The ESA Says Its Members Won't Support Plans For Online 'Game Preservation' Libraries 1
Image: Damien McFerran / Time Extension

Despite it being the biggest entertainment medium on the face of the planet in terms of revenue, efforts to properly preserve the history of video gaming continue to face opposition – even from those organisations that you'd assume would be in favour of it.

The Electronic Software Association (ESA) is sadly one of those groups. In a recent hearing on the topic of game preservation, lawyer Steve Englund was quizzed on the possibility of online libraries being allowed to preserve vintage games. Englund replied in the negative, saying that there's "[no] combination of limitations [ESA members] would support to provide remote access."

Englund adds that, in his opinion, physical buildings housing collections of vintage games aren't the answer. He claims that an online archive with "few restrictions" would be "insufficient progress" when it comes to properly preserving video game history.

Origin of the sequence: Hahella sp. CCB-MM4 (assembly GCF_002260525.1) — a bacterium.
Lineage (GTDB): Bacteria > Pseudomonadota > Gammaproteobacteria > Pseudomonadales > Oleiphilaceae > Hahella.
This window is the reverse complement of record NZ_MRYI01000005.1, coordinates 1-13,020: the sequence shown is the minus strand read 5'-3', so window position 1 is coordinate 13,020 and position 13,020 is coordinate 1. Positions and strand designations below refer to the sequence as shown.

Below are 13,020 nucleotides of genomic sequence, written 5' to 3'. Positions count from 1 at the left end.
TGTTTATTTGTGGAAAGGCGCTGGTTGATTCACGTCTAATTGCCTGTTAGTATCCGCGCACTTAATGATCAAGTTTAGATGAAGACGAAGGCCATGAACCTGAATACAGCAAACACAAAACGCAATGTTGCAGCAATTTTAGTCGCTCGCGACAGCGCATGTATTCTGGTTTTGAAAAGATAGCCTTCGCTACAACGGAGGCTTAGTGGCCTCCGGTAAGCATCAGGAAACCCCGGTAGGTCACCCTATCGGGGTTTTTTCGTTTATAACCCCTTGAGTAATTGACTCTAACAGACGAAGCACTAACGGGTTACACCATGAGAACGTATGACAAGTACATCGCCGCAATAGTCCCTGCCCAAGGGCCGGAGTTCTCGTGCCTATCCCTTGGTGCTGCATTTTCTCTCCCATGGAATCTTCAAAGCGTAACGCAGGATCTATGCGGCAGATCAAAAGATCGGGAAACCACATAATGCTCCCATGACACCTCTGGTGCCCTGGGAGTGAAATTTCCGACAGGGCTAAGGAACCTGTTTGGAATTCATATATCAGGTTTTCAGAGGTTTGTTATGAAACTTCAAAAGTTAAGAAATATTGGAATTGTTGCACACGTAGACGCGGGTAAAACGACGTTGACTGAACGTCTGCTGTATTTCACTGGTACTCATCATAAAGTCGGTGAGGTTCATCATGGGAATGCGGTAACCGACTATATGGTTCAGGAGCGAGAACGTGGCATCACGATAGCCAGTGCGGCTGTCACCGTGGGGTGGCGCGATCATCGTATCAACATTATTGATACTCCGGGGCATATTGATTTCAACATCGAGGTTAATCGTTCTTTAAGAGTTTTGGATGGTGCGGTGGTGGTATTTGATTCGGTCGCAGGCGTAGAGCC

However, during the hearing, other speakers made it clear that something has to be done to make sure game preservation can continue, irrespective of the interests of ESA members and rights holders – otherwise, gaming history is at risk of being lost forever.

Technology lawyer Kendra Albert made the point that the ESA has thus far been unwilling to work with preservationists, with proposals apparently "never enough" to pacify the rights holders of the games in question.

Meanwhile, Video Game History Foundation library director Phil Salvador argued public libraries lacked the resources or knowledge to create and curate meaningful collections of video games.

The ESA has previously stopped attempts by the Library of Congress to create a framework for game preservation and has stated that this work is best done by publishers.

As noted by Game, a recent study by the Video Game History Foundation revealed that 87 percent of games released before 2010 are "critically endangered".